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Virginia rejects Net filter mandate

State lawmakers reject a proposal that would have required public libraries to filter Net content to get $16 million in funding.

Virginia lawmakers have rejected a proposal to mandate Net filtering at public libraries statewide.

The decision yesterday marks the latest victory for free speech advocates who charge that blocking technologies often censor socially valuable sites that are protected by the First Amendment.

Proponents of library filtering policies argue that taxpayers shouldn't foot the bill for children--and, in some cases, older patrons--to pull down pornographic or adult-oriented sites.

The Virginia House voted against an amendment buried in an appropriations bill that would have required public libraries to install blocking software on computers to get a total of $16 million in funding.

Tying government dollars to filtering mandates is becoming a common tactic. For example, Congress is considering Sen. John McCain's (R-Arizona) bill that would force schools that apply for federal Net access discounts to filter out "inappropriate" Net sites. (See related story)

Despite the legislature's move in Virginia, however, there still is a landmark lawsuit underway in the state to test the constitutionality of library filtering.

A local group, the People for the American Way, and the American Civil Liberties Union are suing the Loudoun County Public Library over its policy to install blocking software on all computers. The policy prohibits accessing child pornography (which already is illegal in the United States), obscenity, or any "material deemed harmful to juveniles," regardless of the patron's age.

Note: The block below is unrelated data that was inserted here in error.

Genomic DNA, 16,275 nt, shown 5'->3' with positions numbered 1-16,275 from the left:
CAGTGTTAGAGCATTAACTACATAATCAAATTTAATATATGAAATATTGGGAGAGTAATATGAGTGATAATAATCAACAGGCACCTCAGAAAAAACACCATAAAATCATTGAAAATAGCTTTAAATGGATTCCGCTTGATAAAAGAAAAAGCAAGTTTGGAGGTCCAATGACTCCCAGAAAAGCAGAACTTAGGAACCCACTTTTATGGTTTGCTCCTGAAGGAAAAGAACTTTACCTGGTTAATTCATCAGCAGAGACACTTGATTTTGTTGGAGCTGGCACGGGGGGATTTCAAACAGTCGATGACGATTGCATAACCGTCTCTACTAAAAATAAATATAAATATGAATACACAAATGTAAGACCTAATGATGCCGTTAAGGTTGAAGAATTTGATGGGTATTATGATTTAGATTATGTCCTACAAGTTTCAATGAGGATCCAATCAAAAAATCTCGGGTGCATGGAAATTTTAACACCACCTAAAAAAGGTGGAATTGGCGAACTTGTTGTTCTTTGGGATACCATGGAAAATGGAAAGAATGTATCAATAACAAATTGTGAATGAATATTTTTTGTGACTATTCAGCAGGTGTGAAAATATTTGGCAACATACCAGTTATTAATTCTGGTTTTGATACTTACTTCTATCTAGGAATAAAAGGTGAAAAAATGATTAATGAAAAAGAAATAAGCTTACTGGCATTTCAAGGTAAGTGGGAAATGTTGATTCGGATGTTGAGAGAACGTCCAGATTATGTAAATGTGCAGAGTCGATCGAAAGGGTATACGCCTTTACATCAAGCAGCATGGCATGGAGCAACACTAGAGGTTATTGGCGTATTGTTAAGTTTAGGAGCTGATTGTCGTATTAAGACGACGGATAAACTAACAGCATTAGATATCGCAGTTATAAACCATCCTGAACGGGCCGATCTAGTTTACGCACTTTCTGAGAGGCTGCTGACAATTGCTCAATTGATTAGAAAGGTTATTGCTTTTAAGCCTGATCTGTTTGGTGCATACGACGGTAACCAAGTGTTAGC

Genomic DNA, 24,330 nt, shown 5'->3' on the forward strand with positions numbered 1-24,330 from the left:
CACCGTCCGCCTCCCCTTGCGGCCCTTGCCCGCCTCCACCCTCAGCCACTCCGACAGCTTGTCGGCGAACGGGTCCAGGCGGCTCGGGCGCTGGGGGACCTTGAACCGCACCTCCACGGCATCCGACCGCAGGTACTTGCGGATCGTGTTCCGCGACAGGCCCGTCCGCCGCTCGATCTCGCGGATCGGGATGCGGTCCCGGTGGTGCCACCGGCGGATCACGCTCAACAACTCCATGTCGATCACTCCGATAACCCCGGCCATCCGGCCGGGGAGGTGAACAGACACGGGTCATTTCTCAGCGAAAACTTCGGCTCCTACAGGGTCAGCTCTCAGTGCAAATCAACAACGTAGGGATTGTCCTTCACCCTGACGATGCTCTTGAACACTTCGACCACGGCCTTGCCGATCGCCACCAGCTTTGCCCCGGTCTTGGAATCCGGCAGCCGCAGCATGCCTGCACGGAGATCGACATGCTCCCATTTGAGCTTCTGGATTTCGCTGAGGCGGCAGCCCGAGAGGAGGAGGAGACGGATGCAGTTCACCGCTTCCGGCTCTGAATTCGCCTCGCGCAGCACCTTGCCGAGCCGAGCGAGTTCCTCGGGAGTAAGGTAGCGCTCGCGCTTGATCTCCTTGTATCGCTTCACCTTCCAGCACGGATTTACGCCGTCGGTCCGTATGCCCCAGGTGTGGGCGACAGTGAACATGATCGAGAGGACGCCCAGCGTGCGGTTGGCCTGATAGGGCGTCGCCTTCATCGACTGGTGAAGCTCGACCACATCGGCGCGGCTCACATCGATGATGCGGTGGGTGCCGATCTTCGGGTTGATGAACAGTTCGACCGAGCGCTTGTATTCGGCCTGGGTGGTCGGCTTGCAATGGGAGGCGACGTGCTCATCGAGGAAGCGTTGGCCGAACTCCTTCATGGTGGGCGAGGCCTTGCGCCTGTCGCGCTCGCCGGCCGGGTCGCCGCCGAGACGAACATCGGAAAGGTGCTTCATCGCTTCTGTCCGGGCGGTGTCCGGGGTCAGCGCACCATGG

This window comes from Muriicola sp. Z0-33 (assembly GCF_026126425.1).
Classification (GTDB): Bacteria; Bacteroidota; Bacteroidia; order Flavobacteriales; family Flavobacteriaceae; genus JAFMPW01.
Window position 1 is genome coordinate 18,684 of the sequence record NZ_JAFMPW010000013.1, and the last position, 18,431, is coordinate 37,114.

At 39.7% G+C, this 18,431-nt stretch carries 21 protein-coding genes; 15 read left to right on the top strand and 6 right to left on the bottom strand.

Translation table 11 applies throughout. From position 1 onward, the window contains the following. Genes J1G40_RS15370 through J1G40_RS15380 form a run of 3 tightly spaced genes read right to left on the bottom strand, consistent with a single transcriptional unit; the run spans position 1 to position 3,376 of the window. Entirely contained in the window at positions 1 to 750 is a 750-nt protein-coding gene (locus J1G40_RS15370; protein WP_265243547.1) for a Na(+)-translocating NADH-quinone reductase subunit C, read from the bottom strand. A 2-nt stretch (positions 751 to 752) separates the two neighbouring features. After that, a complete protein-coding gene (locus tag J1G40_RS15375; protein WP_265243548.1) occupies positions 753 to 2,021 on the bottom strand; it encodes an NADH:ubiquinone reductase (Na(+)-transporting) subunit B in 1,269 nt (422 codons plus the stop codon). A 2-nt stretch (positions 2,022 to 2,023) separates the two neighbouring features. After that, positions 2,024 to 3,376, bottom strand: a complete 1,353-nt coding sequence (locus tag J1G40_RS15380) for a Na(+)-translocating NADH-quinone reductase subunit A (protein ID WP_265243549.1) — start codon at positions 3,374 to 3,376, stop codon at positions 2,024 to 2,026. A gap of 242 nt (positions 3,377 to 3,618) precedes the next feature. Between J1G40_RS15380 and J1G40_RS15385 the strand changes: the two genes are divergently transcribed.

The federal court decision on the case is expected by April.

"The role of libraries is to be centers of learning and free inquiry and provide the widest range of materials; it is not their role to act as police," said Larry Ottinger, cocounsel in the lawsuit against Loudoun County.

"Picking the best resources and removing materials because you don't like the content are two totally different things," he added. "Hopefully our case here will provide an important precedent in establishing First Amendment protection for public libraries [that offer Internet access]."

Also this month, the Austin Public Library took down some of its barriers to the Net. Like Loudoun, Austin has been under fire for installing filtering software on all computers. On March 9, the city launched a 60-day pilot project to turn off the software on four Net terminals for those 18 years or older who show a photo ID.